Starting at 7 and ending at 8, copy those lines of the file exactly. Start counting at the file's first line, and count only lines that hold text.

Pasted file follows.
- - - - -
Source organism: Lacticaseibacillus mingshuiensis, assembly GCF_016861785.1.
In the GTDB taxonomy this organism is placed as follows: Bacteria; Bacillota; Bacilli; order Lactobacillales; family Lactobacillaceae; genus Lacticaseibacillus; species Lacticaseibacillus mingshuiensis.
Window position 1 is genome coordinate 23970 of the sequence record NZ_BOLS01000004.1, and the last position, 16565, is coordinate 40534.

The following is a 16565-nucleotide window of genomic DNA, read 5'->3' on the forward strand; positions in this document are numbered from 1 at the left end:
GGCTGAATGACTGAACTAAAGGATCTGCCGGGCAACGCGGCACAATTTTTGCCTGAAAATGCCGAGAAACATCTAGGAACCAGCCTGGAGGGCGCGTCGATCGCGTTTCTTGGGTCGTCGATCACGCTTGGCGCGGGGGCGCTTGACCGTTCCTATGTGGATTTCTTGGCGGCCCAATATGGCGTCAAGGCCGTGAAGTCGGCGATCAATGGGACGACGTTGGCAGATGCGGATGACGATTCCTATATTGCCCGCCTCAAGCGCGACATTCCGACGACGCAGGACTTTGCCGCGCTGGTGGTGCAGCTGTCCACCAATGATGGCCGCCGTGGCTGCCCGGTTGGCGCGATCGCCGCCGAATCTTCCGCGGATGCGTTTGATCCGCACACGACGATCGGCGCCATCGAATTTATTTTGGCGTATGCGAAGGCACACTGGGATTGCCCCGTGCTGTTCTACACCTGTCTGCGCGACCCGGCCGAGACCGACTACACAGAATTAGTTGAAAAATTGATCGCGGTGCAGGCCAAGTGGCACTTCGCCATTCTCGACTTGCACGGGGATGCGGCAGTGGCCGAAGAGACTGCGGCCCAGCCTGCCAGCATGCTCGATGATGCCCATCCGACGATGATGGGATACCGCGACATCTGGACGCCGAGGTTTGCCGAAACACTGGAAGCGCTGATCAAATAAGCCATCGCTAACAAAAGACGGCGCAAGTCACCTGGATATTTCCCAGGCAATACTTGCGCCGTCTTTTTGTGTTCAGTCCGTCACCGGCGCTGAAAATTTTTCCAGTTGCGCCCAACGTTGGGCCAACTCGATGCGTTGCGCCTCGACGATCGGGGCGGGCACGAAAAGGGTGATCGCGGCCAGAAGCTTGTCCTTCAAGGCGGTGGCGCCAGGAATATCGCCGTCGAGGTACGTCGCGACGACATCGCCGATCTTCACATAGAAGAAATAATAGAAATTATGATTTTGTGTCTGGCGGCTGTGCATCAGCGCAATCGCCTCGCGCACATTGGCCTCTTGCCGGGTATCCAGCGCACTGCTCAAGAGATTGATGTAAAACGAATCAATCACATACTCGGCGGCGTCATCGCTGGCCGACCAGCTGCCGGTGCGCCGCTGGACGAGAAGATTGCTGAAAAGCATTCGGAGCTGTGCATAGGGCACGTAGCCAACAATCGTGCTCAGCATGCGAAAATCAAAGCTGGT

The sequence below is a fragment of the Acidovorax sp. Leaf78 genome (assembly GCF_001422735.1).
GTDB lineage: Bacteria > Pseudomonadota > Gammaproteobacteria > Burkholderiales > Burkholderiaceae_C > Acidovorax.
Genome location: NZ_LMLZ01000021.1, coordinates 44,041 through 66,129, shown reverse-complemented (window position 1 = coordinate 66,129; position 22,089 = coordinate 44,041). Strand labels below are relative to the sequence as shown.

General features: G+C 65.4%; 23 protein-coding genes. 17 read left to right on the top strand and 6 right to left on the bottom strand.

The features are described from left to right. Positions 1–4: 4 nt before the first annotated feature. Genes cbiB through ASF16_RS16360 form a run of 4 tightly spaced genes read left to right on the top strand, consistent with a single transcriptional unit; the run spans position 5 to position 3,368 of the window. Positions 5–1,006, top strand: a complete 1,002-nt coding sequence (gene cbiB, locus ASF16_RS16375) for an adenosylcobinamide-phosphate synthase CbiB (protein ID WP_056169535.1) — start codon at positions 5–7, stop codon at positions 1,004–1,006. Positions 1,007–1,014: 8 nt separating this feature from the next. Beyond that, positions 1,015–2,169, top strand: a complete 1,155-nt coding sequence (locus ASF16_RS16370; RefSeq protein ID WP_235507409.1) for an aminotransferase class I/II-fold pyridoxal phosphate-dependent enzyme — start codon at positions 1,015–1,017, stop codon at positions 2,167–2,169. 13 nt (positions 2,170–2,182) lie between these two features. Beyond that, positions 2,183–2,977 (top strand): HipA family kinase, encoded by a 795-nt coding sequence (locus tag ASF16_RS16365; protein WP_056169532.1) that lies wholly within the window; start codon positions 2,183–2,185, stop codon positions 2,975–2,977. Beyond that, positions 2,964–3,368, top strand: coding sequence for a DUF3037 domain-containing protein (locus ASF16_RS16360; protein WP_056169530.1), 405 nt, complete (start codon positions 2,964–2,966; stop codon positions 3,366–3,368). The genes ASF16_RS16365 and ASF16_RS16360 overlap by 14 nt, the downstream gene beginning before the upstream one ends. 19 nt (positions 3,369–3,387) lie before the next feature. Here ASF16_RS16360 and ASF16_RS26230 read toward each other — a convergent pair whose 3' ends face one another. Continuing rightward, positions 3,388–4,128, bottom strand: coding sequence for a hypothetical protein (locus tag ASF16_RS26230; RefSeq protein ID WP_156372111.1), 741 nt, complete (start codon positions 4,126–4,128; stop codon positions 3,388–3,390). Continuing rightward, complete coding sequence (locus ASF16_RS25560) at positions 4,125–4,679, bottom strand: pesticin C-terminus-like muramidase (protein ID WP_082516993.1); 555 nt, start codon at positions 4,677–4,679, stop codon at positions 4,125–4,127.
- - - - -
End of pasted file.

GTDB lineage: Bacteria > Pseudomonadota > Gammaproteobacteria > Burkholderiales > Burkholderiaceae_C > Acidovorax.
Genome location: NZ_LMLZ01000021.1, coordinates 44,041 through 66,129, shown reverse-complemented (window position 1 = coordinate 66,129; position 22,089 = coordinate 44,041). Strand labels below are relative to the sequence as shown.